Soriano, Rasmussen, Phillips to run for Council; Kendall seeks second term

The three Marysville City Council members on the ballot this fall all plan to run for reelection.  From left are John Soriano, Carmen Rasmussen and Lee Phillips.  Mayor Dennis Kendall will also run again, and no one has filed to run against any of the four. -
The three Marysville City Council members on the ballot this fall all plan to run for reelection. From left are John Soriano, Carmen Rasmussen and Lee Phillips. Mayor Dennis Kendall will also run again, and no one has filed to run against any of the four.
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MARYSVILLE The status quo will be on the ballot this fall, as the current occupants of all three seats up for re-election on the Marysville City Council in November say they will run, as will mayor Dennis Kendall.
John Soriano, Lee Phillips and Carmen Rasmussen are all filing for re-election, or in Rasmussens case, election to the Council. Rasmussen was appointed to fill the seat vacated by the resignation of former Councilwoman Lisa Vares.
Soriano will be finishing his second four-year term, and Phillips his first. Records maintained by the Washington State Public Disclosure Commission show that no one has filed to run against them or Kendall. Current Councilman Jeff Seibert ran against Kendall in a crowded field four years ago and said hes happy with the job the mayor is doing and wont try to unseat him.
For Phillips this fall will bring great changes, as he celebrates his birthday, engagement and campaign kickoff May 12 from 1:30 - 3:30 p.m. at the Village Restaurant in Marysville. He recently proposed to girlfriend Mechelle Richardson and plans to wed later this year. He joked that he is checking to see if he can raise funds for a campaign and a honeymoon at the same time, but was thankful that his fiance has the patience to let him run for office first. At 25 years of age, Phillips is by far the youngest member of the Council and was elected at age 22. He works at Fred Meyer.
He said he wants to work for more funding for transportation, increased fiscal responsibility and better programming and less fees for the citys cable TV channel. He has butted heads with Seibert over the TV channels $1 fee, and has chafed under Kendalls ribbing over his youth. He voted to retain the Marysville Police dispatch center and was the only member to vote against the contract for city chief administrator Mary Swenson.
Theres so much to accomplish, weve only just started, Phillips said.
He can be reached at or by phone at 360-653-1502. He is running for Position 6.
Soriano works in operations at Boeing and wants to improve the fire, police and other emergency services provided by the city, and joined in voting with Phillips to retain the in-house police dispatch service. They were the only two members to vote against contracting the service out to a county-run consortium. He said he didnt like that city staff used numbers and figures when the 12-person unit was down to seven or eight people, racking up huge amounts of overtime.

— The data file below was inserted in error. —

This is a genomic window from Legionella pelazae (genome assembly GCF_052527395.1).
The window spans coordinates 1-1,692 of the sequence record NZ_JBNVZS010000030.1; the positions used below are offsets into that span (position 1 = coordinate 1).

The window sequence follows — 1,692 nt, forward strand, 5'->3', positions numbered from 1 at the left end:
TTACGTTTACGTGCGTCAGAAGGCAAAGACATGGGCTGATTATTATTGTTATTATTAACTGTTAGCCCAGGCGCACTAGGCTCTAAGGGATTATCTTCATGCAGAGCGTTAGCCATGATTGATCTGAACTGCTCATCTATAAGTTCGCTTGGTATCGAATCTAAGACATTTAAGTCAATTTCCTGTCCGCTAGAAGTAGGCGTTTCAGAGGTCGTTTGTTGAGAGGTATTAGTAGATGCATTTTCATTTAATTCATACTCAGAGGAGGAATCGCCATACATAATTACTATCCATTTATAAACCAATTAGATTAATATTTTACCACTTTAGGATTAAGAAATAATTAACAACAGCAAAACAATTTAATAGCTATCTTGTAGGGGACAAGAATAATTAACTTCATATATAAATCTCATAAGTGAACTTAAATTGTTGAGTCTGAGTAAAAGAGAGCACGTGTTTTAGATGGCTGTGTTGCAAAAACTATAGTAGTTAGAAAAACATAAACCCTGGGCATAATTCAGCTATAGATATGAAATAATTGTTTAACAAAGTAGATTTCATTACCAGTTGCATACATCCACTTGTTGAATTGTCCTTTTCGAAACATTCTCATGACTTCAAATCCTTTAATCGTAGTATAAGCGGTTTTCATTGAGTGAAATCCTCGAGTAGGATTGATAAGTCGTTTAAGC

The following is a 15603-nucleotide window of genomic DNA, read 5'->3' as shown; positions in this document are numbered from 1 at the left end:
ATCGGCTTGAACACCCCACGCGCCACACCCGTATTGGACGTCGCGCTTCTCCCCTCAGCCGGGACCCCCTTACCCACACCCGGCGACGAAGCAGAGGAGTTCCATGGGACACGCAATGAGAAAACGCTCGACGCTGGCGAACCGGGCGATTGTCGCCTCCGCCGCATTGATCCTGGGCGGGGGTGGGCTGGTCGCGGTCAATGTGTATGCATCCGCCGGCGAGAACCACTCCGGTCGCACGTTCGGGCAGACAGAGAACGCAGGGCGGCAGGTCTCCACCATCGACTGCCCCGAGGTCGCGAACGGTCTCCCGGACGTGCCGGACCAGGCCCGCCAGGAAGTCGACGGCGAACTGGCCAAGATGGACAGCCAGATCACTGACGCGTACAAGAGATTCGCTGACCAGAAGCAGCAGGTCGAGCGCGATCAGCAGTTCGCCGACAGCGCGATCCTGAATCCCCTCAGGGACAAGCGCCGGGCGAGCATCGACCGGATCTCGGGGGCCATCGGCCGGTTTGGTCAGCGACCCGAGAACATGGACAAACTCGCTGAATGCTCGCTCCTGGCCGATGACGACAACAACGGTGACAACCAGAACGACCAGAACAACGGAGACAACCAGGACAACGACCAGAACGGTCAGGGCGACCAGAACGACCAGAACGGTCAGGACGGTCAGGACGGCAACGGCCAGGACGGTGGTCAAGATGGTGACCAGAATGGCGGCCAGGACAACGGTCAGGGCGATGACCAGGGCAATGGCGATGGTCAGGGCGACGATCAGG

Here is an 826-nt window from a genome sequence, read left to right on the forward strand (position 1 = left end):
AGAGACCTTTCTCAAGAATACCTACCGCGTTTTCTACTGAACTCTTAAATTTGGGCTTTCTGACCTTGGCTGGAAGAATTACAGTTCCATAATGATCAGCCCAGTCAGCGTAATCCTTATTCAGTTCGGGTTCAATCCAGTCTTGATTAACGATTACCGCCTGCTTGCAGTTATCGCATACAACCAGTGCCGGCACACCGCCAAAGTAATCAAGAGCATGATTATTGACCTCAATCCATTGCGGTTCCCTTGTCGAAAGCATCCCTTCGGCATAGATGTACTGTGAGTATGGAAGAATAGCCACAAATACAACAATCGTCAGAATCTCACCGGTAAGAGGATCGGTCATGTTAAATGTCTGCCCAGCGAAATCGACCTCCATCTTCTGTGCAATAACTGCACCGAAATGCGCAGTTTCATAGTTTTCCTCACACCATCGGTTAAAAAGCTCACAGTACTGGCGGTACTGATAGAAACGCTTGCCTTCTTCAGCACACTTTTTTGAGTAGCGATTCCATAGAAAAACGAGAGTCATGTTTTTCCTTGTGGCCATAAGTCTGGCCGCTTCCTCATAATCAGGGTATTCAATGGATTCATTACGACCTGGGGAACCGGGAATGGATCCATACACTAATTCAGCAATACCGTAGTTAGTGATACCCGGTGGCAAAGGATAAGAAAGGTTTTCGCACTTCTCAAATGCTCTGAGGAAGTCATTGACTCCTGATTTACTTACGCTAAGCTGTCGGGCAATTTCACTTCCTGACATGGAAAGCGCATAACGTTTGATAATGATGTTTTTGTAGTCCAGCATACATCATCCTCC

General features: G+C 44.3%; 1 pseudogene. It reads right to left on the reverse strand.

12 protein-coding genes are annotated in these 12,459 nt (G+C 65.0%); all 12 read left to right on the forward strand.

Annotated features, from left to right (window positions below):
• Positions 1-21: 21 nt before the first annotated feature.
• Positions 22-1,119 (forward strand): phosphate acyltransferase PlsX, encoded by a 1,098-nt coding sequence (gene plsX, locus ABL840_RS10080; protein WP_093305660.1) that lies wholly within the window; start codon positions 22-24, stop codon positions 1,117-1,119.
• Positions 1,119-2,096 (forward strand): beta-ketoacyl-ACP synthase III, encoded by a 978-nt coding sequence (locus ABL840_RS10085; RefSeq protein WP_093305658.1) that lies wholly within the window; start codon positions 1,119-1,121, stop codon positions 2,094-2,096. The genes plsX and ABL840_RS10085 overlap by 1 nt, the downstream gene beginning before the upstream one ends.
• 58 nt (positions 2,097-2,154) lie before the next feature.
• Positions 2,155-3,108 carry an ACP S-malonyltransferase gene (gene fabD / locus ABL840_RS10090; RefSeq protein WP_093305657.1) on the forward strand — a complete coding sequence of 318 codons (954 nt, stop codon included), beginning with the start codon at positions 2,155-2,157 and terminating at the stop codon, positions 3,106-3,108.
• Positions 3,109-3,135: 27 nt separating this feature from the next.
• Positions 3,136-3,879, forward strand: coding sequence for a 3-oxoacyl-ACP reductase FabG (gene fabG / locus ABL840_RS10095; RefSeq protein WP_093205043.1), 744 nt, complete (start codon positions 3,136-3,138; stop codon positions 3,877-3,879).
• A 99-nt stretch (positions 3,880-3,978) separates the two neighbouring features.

I just wanted the comparison done when our staff was at full staff and functioning at 100 percent, Soriano explained.
As more revenue-producing commercial activity is generated in the city, the coffers should be full and allow the Council to make needed improvements in transportation infrastructure.
I think our focus is going to be traffic, making traffic work better, Soriano said. Id like to see our parks system grow a bit also.
He saluted Kendalls tenure and said the former business executive has been a catalyst for all the economic activity in town.
I think hes doing a great job. I think that in the four years hes been in office, as far as leadership, hes provided what I thought is a good direction, Soriano said. He deserves a lot of the credit for whats happened to the city.
Serving for two terms, Soriano said he has learned to compromise, one of the tougher parts of serving on the Council. Hes also happy to see how the relationships with the Tulalip Tribes have improved, and said the aborted NASCAR marriage left the city with a national reputation that is paying off with developments such as Lakewood Crossings and Gateway Plaza.
It gave us a lot of national exposure, he explained. For the big box stores it kind of put us in the spotlight for a city that was looking for economic growth. Even though it didnt happen we got the exposure we needed.
Soriano is running for Position No. 5 and can be reached at 360-655-5314 or by email at
A graduate of Washington State University with a bachelors degree in criminal science, Rasmussen married a Cougar with a veterinary degree. Now he is a sergeant with the Marysville Police Department while she sells pet supplies online. She has two children with husband Darin and voted to close the city-operated dispatch center.
That was probably the hardest vote, because I personally know many of them and its a job I used to do, Rasmussen said. I felt that I really understood what the officers would be losing.
Despite the hard feelings that might have resulted, she pointed out that with a 5-to-2 tally, she could have abstained or voted the other way and it would not have changed the outcome.
But thats not who I am, Rasmussen said.
Like Soriano, she wants better roads and parks, and would like to found a youth council that would get teens involved in city government and teach them about civics and encourage more community involvement. She said her modus operandi was to keep her eye to the Marysville she would like to see in the future and examine each vote and ask if it gets the city closer to that goal. She kicked off her campaign in early April and can be reached at She is running for Position No. 7.
Kendall has already filed for re-election and plans to hold a campaign kick off in the next few weeks, he said May 7.

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